An argument can be made that since the figures come from the global average, there is a possibility that this excludes certain regions that implement a more sustainable system. However, evidence suggests that plant-based food emits fewer greenhouse gases than meat and dairy, regardless of how they are produced. This means eating less meat almost always led to a lower carbon footprint than eating sustainable meat.

Diving into water usage

When considering the impact of food products on the environment, we must also consider the water footprint of the different food products. According to a study from Mekonnen & Hoekstra, meat products use significantly more water than crop products. Beef uses more than five times as much water per kilogram compared to oil crops (e.g. soybeans, sunflower seed, canola and rapeseed).

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The difference gets more pronounced when comparing water usage in terms of caloric value and protein value. For example, beef uses over eight times more water per kilocalorie and almost six times more water per gram of protein compared to pulses. In general, animal products have a larger water footprint than crop products.

While this means that a fully plant-based diet leads to a lower carbon and water footprint, we recognise that historically or culturally, meat products are a staple for many people. For some regions, meat products may be the more accessible food products for the locals. Therefore, substituting say beef or lamb for chicken is already a more effective way to reduce carbon and water footprints locally.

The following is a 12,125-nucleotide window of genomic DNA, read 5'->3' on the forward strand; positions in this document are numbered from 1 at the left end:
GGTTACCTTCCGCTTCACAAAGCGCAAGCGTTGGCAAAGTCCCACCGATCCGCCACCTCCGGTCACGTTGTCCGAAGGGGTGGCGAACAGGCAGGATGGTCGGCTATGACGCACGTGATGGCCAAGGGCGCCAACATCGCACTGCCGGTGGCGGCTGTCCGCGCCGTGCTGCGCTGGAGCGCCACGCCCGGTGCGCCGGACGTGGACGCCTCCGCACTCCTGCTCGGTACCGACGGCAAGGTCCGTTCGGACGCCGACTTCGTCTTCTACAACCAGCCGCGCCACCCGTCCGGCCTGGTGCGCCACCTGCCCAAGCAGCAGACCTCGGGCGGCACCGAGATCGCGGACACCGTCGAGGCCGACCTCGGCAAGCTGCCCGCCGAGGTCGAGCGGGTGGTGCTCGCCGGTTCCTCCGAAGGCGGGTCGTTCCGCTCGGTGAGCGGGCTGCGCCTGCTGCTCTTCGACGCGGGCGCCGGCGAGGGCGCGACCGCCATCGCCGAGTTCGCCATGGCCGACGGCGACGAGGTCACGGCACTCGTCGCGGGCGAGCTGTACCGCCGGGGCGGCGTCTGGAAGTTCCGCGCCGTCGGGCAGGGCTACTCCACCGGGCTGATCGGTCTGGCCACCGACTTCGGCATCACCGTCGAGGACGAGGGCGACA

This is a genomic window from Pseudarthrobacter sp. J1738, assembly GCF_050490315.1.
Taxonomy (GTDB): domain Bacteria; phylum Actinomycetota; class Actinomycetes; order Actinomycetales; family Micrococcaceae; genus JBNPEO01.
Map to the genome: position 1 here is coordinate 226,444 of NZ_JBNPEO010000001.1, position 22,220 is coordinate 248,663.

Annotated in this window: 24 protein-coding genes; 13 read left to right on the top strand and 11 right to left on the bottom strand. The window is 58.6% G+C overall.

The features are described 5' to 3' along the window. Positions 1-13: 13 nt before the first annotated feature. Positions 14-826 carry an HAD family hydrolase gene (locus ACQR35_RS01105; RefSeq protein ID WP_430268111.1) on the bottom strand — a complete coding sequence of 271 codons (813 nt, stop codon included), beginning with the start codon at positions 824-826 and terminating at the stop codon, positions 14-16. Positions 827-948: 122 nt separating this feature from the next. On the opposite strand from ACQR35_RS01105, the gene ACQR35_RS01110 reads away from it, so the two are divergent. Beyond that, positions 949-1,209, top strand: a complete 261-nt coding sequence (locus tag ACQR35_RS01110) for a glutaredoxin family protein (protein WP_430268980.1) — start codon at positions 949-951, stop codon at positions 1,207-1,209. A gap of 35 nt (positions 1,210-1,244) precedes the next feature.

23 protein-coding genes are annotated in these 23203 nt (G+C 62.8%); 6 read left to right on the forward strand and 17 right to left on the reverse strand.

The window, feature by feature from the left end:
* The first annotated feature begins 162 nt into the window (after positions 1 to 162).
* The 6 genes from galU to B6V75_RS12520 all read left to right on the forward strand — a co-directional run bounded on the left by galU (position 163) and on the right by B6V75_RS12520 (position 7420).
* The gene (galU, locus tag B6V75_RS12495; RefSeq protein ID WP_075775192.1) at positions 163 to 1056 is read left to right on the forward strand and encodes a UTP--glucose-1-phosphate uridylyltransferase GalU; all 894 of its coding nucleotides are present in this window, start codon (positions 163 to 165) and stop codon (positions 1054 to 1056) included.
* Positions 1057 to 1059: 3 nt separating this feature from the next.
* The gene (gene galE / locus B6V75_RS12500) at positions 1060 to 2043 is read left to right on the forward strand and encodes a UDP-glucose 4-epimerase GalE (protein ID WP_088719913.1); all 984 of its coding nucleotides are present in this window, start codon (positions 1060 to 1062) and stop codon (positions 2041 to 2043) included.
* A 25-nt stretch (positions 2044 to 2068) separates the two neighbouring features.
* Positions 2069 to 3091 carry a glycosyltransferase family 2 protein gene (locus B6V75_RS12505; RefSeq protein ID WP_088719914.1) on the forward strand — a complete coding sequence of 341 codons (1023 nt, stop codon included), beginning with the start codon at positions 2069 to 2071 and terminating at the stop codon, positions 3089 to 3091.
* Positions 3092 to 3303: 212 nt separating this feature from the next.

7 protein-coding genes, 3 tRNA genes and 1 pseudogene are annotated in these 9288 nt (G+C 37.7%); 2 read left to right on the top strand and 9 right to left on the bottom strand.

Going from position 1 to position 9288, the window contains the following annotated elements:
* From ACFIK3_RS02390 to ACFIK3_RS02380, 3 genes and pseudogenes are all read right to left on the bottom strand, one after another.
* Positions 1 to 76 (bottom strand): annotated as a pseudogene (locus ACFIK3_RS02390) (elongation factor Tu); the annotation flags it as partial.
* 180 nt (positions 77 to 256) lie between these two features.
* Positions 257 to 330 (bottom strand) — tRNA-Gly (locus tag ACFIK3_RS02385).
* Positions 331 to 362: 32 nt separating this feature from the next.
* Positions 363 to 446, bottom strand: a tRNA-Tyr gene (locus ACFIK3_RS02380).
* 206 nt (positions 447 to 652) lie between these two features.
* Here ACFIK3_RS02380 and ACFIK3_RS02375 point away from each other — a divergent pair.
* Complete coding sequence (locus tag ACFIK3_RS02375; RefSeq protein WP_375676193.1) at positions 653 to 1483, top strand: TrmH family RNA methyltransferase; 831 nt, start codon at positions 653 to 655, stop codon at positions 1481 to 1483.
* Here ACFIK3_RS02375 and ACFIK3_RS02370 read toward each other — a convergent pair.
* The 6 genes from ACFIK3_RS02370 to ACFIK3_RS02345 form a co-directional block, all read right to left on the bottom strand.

Digging into land use and soil fertility

If the world were to shift its agricultural focus away from livestock farming and towards crop farming, soil health and fertility will naturally be an area of focus and concern. While it is true that monoculture, the practice of growing the same crop on the same plot of land year after year, will deplete nutrients in the soil and cause significant erosion, there are many ways to mitigate that. One viable way is to practice crop rotation.

Another is to focus on crops that can replenish the topsoil. Pulses such as chickpeas bring nitrogen back to the topsoil, ensuring that the soil remains fertile. Not only are pulses hardy crops that can grow even in lower soil nutrient conditions, but their nitrogen-fixing capabilities also reduce or even remove the reliance on synthetic fertilisers. Excessive usage of which can cause soil acidification and water pollution. The numerous environmental benefits of chickpeas and their high nutritional value are why Growthwell Foods acquired the patent for the 90% chickpea protein isolate. We believe that it is the new and better plant protein ingredient.